The Games, scheduled
for Berlin, were canceled because of the outbreak of World War I.
Hitler vs. Owens
A tense, politically
charged atmosphere prevailed during these games. The Nazi Party had
risen to power in 1933, two years after Berlin was awarded the Games,
and its racist policies led to international debate about a boycott
of the Games.
Adolf Hitler viewed the Olympics as an opportunity to advance Nazi ideology.
Pamphlets and speeches about the natural superiority of the Aryan race
the track-and-field competition starred black American Jesse Owens--
who won three individual gold medals and a fourth in the 4 100-meter
relay-- and was considered a particular blow to Hitler's ideas about
Games Down Under
The Olympics were held
in the Southern Hemisphere for the first time-- in Melbourne, Australia.
Because of the reversal of seasons, the Games were held in November
Tragedy and Defiance
These Olympic Games,
held in Mexico City, were politically charged. Ten days before the Games,
students protested because they felt the Mexican government was wasting
money on the Olympics which should have been spent on social programs.
Army troops surrounded the students in the Plaza of Three Cultures and
fired on them. More than 250 protesters were killed and over 1,000 injured.
at the victory ceremony for the men's 200-meter run, black Americans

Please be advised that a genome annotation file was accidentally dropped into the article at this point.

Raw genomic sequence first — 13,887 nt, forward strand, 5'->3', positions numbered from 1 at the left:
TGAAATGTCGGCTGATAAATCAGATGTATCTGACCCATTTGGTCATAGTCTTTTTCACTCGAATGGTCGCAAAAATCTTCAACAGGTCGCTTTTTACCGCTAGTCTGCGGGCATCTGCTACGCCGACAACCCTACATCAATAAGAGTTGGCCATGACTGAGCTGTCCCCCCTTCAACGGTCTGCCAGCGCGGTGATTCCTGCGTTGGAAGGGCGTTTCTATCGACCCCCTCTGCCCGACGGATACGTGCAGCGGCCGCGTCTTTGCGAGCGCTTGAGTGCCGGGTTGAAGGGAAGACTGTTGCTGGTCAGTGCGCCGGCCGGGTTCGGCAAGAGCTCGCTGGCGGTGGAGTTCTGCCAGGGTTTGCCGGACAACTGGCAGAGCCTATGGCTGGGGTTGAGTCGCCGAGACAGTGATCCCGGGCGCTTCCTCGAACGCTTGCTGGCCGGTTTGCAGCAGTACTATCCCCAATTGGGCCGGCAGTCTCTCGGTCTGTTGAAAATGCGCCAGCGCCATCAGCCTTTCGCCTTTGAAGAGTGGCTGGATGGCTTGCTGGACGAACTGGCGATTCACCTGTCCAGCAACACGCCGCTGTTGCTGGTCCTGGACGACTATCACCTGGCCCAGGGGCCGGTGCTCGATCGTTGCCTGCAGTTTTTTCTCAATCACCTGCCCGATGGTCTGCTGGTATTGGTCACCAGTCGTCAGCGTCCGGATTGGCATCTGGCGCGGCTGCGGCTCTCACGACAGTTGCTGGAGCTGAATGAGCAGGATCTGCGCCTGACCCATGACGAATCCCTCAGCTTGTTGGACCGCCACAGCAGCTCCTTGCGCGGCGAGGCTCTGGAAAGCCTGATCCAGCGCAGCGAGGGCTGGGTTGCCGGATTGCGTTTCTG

Tommie Smith and John Carlos (gold and bronze medalists, respectively)
stood barefoot with heads bowed and a single black-gloved fist raised
during the national anthem. The athletes described the gesture -- known
as a "Black Power" salute-- as a tribute to their African
American heritage and a protest of the living conditions of minorities
in the United States.
Officials from the IOC and the U.S. Olympic Committee decided the display
was counter to the ideals of the Games; both athletes were banned from
the Olympic Village and sent home.
Eight Palestinian terrorists
invaded the Olympic Village and killed two members of the Israeli team.
Nine other Israelis were held hostage for the release of 200 Palestinian
prisoners in Israel. All the hostages, five of their captors, and a
West German policeman were killed in a failed rescue attempt. The Games
were suspended for a day while a memorial service for the victims was
conducted at the Olympic Stadium.
The Soviet invasion
of Afghanistan in December 1979 led to the largest boycott in the history
of the Olympic movement. U.S. president Jimmy Carter took the lead in
the call for a boycott of the 1980 Olympics, and approximately 60 other
nations joined the Americans in staying away from Moscow.
Many communist nations,
including the Soviet Union, East Germany, and Cuba, retaliated for the
U.S.-led boycott of the 1980 Games by staying away from the 1984 Games
which were held in Los Angeles.
Though extra security
precautions were taken, a pipe bomb explosion in Centennial Olympic
Park killed two people at the Games being held in Atlanta, Georgia.
What do you think
-- What do we gain from the Olympic Games? Are they worth the trouble